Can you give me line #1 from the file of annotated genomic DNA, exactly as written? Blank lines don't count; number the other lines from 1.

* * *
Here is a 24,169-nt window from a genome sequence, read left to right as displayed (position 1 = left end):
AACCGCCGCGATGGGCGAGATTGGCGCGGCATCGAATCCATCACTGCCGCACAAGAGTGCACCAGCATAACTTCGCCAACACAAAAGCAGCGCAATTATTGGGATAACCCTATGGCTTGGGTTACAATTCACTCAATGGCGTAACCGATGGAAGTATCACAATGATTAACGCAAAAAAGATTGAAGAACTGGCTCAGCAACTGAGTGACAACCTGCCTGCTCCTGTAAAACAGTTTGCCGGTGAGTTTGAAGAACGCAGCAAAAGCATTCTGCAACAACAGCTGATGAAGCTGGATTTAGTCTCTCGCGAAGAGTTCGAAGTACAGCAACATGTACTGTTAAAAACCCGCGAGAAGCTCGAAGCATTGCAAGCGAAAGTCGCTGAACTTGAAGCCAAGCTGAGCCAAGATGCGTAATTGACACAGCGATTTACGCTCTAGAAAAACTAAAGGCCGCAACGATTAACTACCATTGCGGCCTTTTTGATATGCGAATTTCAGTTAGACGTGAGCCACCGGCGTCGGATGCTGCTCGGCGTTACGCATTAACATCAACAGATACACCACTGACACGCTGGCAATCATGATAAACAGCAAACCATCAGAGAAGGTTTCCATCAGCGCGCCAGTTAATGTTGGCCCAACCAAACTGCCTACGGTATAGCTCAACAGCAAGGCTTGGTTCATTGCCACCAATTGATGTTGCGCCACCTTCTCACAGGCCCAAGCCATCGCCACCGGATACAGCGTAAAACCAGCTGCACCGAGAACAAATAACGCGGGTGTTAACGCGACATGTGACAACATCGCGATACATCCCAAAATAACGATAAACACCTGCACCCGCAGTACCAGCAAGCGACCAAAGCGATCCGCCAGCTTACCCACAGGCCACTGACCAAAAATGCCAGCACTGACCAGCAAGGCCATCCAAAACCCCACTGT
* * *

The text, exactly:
Here is a 24,169-nt window from a genome sequence, read left to right as displayed (position 1 = left end):